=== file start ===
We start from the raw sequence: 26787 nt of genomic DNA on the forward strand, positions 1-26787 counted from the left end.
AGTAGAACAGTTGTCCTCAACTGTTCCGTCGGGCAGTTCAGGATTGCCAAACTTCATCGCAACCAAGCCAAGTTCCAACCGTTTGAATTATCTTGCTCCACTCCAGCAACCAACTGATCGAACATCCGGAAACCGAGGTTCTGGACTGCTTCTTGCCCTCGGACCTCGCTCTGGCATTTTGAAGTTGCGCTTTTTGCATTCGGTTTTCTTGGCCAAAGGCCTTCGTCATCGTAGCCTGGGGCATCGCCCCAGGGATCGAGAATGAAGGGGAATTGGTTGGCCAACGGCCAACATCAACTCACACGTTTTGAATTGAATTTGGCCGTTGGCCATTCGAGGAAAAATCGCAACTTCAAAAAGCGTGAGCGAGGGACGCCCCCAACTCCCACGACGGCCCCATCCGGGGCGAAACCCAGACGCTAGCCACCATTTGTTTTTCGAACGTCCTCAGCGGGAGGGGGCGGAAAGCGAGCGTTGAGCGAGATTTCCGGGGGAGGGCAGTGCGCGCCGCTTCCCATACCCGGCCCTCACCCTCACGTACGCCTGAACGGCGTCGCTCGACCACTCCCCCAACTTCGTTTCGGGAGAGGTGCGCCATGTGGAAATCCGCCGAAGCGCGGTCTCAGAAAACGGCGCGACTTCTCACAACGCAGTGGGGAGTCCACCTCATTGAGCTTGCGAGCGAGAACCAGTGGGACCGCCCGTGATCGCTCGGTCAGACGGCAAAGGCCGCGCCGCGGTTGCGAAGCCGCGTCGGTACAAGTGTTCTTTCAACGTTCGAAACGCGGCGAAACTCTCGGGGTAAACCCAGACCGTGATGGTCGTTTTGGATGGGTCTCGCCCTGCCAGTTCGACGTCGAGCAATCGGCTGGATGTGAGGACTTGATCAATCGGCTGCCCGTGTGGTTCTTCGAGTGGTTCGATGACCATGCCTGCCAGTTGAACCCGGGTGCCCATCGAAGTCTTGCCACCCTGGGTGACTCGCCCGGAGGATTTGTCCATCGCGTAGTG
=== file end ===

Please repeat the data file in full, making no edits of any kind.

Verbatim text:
We start from the raw sequence: 26787 nt of genomic DNA on the forward strand, positions 1-26787 counted from the left end.
AGTAGAACAGTTGTCCTCAACTGTTCCGTCGGGCAGTTCAGGATTGCCAAACTTCATCGCAACCAAGCCAAGTTCCAACCGTTTGAATTATCTTGCTCCACTCCAGCAACCAACTGATCGAACATCCGGAAACCGAGGTTCTGGACTGCTTCTTGCCCTCGGACCTCGCTCTGGCATTTTGAAGTTGCGCTTTTTGCATTCGGTTTTCTTGGCCAAAGGCCTTCGTCATCGTAGCCTGGGGCATCGCCCCAGGGATCGAGAATGAAGGGGAATTGGTTGGCCAACGGCCAACATCAACTCACACGTTTTGAATTGAATTTGGCCGTTGGCCATTCGAGGAAAAATCGCAACTTCAAAAAGCGTGAGCGAGGGACGCCCCCAACTCCCACGACGGCCCCATCCGGGGCGAAACCCAGACGCTAGCCACCATTTGTTTTTCGAACGTCCTCAGCGGGAGGGGGCGGAAAGCGAGCGTTGAGCGAGATTTCCGGGGGAGGGCAGTGCGCGCCGCTTCCCATACCCGGCCCTCACCCTCACGTACGCCTGAACGGCGTCGCTCGACCACTCCCCCAACTTCGTTTCGGGAGAGGTGCGCCATGTGGAAATCCGCCGAAGCGCGGTCTCAGAAAACGGCGCGACTTCTCACAACGCAGTGGGGAGTCCACCTCATTGAGCTTGCGAGCGAGAACCAGTGGGACCGCCCGTGATCGCTCGGTCAGACGGCAAAGGCCGCGCCGCGGTTGCGAAGCCGCGTCGGTACAAGTGTTCTTTCAACGTTCGAAACGCGGCGAAACTCTCGGGGTAAACCCAGACCGTGATGGTCGTTTTGGATGGGTCTCGCCCTGCCAGTTCGACGTCGAGCAATCGGCTGGATGTGAGGACTTGATCAATCGGCTGCCCGTGTGGTTCTTCGAGTGGTTCGATGACCATGCCTGCCAGTTGAACCCGGGTGCCCATCGAAGTCTTGCCACCCTGGGTGACTCGCCCGGAGGATTTGTCCATCGCGTAGTG